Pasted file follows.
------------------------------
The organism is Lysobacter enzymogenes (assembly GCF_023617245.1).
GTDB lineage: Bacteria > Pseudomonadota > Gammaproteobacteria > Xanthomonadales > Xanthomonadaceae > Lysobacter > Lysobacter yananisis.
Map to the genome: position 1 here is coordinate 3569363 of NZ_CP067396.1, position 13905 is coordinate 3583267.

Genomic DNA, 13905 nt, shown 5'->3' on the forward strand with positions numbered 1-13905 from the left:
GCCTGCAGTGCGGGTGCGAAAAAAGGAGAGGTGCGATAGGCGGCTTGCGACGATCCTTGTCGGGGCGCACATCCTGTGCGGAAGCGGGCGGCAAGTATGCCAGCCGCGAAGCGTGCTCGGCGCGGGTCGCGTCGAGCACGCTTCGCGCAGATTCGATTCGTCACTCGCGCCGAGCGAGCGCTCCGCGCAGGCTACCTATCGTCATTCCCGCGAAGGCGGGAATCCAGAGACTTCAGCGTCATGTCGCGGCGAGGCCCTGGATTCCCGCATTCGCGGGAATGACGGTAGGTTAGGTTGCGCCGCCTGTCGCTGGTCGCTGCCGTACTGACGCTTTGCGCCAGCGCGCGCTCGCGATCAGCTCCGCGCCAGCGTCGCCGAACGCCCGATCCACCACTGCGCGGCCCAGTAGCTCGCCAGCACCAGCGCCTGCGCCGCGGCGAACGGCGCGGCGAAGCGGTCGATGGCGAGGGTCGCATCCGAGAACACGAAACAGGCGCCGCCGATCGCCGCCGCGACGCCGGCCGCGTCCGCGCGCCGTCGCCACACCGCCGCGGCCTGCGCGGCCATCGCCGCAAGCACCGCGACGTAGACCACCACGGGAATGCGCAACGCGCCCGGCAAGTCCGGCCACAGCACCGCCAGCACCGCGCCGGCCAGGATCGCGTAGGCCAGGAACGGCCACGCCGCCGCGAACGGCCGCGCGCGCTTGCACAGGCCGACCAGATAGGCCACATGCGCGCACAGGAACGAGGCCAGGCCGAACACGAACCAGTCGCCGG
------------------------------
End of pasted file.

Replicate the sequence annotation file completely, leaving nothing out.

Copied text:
The organism is Lysobacter enzymogenes (assembly GCF_023617245.1).
GTDB lineage: Bacteria > Pseudomonadota > Gammaproteobacteria > Xanthomonadales > Xanthomonadaceae > Lysobacter > Lysobacter yananisis.
Map to the genome: position 1 here is coordinate 3569363 of NZ_CP067396.1, position 13905 is coordinate 3583267.

Genomic DNA, 13905 nt, shown 5'->3' on the forward strand with positions numbered 1-13905 from the left:
GCCTGCAGTGCGGGTGCGAAAAAAGGAGAGGTGCGATAGGCGGCTTGCGACGATCCTTGTCGGGGCGCACATCCTGTGCGGAAGCGGGCGGCAAGTATGCCAGCCGCGAAGCGTGCTCGGCGCGGGTCGCGTCGAGCACGCTTCGCGCAGATTCGATTCGTCACTCGCGCCGAGCGAGCGCTCCGCGCAGGCTACCTATCGTCATTCCCGCGAAGGCGGGAATCCAGAGACTTCAGCGTCATGTCGCGGCGAGGCCCTGGATTCCCGCATTCGCGGGAATGACGGTAGGTTAGGTTGCGCCGCCTGTCGCTGGTCGCTGCCGTACTGACGCTTTGCGCCAGCGCGCGCTCGCGATCAGCTCCGCGCCAGCGTCGCCGAACGCCCGATCCACCACTGCGCGGCCCAGTAGCTCGCCAGCACCAGCGCCTGCGCCGCGGCGAACGGCGCGGCGAAGCGGTCGATGGCGAGGGTCGCATCCGAGAACACGAAACAGGCGCCGCCGATCGCCGCCGCGACGCCGGCCGCGTCCGCGCGCCGTCGCCACACCGCCGCGGCCTGCGCGGCCATCGCCGCAAGCACCGCGACGTAGACCACCACGGGAATGCGCAACGCGCCCGGCAAGTCCGGCCACAGCACCGCCAGCACCGCGCCGGCCAGGATCGCGTAGGCCAGGAACGGCCACGCCGCCGCGAACGGCCGCGCGCGCTTGCACAGGCCGACCAGATAGGCCACATGCGCGCACAGGAACGAGGCCAGGCCGAACACGAACCAGTCGCCGG